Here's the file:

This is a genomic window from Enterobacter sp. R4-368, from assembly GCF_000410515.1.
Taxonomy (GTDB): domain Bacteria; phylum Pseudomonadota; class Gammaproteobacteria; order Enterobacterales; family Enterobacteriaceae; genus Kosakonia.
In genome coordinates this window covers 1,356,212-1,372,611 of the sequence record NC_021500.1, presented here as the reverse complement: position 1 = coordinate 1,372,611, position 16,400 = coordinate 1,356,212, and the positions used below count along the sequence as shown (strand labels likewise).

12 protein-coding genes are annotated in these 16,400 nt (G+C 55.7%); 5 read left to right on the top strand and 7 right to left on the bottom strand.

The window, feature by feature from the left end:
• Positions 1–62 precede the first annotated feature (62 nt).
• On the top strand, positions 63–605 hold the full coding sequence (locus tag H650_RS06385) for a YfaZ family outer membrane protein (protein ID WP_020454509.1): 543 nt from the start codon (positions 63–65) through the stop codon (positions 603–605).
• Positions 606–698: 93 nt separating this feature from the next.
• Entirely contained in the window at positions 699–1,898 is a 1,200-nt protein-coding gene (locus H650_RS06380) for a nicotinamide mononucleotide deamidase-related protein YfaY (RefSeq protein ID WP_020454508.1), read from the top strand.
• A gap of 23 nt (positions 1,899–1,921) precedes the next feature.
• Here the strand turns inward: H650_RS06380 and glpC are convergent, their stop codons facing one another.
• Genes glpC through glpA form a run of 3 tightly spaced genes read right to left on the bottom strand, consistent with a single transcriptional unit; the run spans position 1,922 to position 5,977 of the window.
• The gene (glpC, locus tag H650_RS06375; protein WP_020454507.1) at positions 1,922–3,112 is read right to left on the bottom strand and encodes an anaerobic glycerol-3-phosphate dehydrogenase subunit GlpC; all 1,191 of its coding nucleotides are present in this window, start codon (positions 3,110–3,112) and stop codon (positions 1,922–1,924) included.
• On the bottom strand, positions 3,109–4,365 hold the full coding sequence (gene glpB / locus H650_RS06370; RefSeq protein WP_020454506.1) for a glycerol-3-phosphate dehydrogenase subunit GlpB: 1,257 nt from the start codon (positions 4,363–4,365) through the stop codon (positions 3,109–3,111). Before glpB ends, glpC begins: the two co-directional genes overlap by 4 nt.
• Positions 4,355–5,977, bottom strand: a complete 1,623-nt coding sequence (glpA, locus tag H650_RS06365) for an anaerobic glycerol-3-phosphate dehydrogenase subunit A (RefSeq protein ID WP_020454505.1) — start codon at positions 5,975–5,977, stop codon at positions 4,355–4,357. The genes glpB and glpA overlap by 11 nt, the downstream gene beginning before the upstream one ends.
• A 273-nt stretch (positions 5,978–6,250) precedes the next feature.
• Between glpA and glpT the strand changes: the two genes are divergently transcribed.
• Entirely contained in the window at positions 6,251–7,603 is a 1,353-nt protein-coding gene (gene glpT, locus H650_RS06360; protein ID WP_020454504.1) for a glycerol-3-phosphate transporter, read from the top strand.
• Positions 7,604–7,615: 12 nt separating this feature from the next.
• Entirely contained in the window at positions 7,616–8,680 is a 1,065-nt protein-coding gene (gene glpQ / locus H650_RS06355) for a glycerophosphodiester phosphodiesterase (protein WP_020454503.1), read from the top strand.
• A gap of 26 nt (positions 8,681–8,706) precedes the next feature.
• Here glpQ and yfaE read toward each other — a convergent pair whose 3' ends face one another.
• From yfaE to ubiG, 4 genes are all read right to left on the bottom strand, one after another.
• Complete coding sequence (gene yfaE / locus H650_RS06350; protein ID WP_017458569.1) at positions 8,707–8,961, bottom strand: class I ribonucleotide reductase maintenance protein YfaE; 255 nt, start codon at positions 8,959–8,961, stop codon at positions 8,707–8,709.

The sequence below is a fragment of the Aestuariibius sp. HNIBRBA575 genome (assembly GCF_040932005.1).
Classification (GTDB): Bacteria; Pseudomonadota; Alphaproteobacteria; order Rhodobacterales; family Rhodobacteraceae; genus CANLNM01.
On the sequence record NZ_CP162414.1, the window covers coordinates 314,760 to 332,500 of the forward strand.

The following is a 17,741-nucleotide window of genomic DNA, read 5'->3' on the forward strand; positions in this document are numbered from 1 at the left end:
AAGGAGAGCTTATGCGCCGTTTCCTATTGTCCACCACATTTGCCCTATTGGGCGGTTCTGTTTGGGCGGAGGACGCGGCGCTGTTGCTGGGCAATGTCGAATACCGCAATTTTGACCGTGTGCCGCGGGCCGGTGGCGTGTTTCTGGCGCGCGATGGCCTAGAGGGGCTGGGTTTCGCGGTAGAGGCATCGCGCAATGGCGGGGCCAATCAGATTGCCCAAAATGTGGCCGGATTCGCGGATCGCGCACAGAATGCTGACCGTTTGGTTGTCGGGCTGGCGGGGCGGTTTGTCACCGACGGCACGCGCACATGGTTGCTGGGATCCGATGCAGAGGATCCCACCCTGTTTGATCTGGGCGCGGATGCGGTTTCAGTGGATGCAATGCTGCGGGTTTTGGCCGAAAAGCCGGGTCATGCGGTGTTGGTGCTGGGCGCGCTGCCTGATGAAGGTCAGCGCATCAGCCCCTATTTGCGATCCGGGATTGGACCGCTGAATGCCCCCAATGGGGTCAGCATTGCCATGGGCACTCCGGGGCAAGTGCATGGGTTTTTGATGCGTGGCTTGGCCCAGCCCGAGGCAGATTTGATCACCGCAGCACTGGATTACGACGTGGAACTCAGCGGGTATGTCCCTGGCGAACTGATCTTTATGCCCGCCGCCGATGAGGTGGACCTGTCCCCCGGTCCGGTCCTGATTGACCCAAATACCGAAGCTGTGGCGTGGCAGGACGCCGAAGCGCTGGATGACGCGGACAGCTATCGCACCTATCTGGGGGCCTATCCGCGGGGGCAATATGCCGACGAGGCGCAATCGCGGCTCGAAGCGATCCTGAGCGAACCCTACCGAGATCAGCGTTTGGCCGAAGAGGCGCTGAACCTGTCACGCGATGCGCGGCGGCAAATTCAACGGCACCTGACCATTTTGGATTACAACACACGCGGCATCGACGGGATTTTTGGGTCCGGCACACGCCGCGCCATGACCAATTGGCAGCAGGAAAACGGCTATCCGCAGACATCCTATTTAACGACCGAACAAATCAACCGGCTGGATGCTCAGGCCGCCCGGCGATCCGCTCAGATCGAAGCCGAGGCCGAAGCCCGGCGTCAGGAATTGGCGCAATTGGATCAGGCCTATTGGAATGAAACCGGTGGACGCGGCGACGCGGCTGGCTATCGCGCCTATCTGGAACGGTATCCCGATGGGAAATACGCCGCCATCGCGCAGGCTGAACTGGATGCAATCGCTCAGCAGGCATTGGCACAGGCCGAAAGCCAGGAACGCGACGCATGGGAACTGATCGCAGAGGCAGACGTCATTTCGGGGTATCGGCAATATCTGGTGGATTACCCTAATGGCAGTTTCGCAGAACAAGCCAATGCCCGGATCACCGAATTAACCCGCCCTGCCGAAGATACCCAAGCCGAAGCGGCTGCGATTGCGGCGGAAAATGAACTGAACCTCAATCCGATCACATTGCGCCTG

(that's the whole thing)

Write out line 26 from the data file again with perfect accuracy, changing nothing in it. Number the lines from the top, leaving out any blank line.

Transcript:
Classification (GTDB): Bacteria; Pseudomonadota; Alphaproteobacteria; order Rhodobacterales; family Rhodobacteraceae; genus CANLNM01.